Resets Keep Refi Volume High
With long-term interest rates continuing to slip, it's no surprise that refinancing volume is once again on the upswing. Earlier this year, evidence of elevated refinancing continued to crop up in the Mortgage Bankers Association's weekly loan application survey even as rates edged up. And in December, the MBA's refinancing index reached its highest level since October 2005. And the refinancing share of new loans, at 52.6%, was at its highest level since April 2004 in mid-December.
But it's not just a simple case of swapping to a lower rate loan in many cases. For many homeowners, those ARM loans they chose for a teaser rate are less attractive as they reset to a fully indexed monthly bill. The MBA estimates that between $1.1 trillion and $1.5 trillion of ARM loans are scheduled to reset this year. Furthermore, MBA chief economist Doug Duncan told reporters that he expects some $600 billion to $700 billion of those loans to refinance prior to the scheduled rate reset.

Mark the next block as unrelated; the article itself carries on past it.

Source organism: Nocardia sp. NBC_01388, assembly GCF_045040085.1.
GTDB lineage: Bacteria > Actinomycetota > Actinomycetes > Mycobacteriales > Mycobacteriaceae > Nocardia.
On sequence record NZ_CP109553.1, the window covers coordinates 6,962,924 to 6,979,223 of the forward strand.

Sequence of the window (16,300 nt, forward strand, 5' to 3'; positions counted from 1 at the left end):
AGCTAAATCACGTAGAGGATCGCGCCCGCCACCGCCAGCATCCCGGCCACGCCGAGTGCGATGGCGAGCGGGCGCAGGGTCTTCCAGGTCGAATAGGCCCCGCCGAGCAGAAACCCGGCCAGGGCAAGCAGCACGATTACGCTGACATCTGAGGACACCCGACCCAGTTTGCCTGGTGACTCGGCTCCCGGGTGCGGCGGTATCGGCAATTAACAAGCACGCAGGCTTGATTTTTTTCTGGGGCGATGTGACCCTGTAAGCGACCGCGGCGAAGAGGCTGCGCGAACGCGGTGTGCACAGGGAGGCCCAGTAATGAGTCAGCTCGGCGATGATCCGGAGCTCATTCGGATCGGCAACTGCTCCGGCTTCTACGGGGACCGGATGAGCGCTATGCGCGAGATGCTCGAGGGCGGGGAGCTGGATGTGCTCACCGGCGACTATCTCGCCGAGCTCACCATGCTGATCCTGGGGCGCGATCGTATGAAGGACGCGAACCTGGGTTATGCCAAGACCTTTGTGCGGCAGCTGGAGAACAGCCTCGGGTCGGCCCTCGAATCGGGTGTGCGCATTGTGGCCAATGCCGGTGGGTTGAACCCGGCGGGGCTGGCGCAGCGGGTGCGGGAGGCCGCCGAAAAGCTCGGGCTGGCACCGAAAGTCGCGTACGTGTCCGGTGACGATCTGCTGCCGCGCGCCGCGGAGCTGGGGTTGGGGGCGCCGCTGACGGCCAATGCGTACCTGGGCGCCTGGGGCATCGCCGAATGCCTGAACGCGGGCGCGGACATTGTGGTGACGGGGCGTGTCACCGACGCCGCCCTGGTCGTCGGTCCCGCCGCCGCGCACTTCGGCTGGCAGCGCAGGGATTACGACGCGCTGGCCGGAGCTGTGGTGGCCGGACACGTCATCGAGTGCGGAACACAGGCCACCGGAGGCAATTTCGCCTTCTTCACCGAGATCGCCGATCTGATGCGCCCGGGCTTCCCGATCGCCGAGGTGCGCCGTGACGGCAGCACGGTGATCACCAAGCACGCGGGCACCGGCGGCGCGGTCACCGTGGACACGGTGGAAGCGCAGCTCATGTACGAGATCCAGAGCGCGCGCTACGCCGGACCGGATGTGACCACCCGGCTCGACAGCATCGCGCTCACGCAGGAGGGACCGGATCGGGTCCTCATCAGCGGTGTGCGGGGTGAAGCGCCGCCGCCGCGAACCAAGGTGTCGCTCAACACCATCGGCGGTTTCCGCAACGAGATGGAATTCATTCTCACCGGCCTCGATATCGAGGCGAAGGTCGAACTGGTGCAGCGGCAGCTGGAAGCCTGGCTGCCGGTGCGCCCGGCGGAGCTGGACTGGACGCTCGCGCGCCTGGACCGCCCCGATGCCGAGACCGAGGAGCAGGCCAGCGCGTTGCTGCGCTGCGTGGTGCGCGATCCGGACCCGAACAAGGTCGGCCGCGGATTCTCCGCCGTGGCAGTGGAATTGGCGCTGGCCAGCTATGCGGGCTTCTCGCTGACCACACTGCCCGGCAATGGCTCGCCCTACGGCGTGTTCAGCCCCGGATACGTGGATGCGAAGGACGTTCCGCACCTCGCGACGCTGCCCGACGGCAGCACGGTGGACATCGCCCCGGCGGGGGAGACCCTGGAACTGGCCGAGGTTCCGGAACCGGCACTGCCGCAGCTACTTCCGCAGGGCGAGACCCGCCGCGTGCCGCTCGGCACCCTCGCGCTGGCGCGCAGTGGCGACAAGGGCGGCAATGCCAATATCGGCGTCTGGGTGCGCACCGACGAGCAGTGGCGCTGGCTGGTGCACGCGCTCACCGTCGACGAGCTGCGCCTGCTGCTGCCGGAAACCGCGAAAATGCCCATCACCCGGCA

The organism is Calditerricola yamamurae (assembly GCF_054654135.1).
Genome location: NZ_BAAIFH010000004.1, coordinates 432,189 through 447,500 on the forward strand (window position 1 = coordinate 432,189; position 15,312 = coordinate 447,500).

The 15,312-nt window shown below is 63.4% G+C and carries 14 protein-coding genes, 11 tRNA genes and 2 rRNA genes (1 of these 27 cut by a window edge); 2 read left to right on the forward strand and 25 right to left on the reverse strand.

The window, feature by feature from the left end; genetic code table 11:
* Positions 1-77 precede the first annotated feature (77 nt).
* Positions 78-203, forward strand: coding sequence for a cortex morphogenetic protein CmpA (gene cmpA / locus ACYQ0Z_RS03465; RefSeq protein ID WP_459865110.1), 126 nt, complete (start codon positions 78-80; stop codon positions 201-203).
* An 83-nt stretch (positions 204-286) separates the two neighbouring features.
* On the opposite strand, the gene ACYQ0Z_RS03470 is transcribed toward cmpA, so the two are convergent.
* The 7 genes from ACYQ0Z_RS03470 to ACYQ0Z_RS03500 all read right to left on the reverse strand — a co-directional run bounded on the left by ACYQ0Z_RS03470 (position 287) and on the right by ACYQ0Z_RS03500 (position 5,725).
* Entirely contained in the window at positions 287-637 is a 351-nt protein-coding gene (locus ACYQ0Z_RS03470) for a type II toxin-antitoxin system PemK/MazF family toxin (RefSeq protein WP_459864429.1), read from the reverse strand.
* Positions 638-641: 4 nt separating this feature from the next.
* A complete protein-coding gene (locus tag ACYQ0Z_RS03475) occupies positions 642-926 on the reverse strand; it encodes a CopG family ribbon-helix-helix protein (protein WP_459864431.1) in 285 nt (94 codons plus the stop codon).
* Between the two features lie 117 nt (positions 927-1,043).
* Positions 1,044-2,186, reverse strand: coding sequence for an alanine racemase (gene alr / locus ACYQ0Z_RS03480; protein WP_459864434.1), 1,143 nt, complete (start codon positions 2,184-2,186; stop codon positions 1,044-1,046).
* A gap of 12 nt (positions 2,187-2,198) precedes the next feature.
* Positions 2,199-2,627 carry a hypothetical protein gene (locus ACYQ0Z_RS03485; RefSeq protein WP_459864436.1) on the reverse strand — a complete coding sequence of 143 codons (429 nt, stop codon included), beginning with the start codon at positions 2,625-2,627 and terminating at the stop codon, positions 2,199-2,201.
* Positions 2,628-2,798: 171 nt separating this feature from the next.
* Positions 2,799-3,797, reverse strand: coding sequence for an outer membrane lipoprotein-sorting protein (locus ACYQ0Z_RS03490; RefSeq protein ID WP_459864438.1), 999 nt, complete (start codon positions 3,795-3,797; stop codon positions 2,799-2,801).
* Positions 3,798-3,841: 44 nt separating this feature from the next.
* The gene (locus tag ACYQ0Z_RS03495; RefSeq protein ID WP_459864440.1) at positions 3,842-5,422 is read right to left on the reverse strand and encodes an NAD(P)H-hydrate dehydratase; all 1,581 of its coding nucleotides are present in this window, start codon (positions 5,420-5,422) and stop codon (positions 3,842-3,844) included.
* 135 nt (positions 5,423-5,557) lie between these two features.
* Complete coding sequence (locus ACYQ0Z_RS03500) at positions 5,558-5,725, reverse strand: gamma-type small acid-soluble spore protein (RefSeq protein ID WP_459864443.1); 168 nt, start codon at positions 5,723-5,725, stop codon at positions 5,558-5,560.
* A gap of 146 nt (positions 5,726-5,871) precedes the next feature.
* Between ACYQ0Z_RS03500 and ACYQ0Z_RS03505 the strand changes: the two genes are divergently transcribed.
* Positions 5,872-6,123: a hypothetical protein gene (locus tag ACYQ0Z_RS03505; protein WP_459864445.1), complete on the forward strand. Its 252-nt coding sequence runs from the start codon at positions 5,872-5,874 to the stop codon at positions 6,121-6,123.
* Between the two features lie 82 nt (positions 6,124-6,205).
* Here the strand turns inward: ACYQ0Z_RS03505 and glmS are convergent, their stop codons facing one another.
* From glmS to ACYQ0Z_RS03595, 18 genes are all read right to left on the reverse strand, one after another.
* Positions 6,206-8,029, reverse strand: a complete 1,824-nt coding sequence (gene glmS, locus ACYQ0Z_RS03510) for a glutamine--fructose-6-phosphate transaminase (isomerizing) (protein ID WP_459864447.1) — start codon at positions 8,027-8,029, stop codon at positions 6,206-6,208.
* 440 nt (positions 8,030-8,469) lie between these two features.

As the remaining loans reset to higher rates, that could push up delinquencies among those ARM borrowers, Mr. Duncan said.
ARMs now account for about 58% of outstanding subprime loans, he added. That's about 10 percentage points higher than the ARM share of the subprime market used to be. The big factor in the higher refinancing numbers may still be lower interest rates, however. The MBA noted that over the last six months, long-term mortgage rates have declined by more than 80 basis points. (c) 2007 Mortgage Servicing News and SourceMedia, Inc. All Rights Reserved. http://www.mortgageservicingnews.com http://www.sourcemedia.com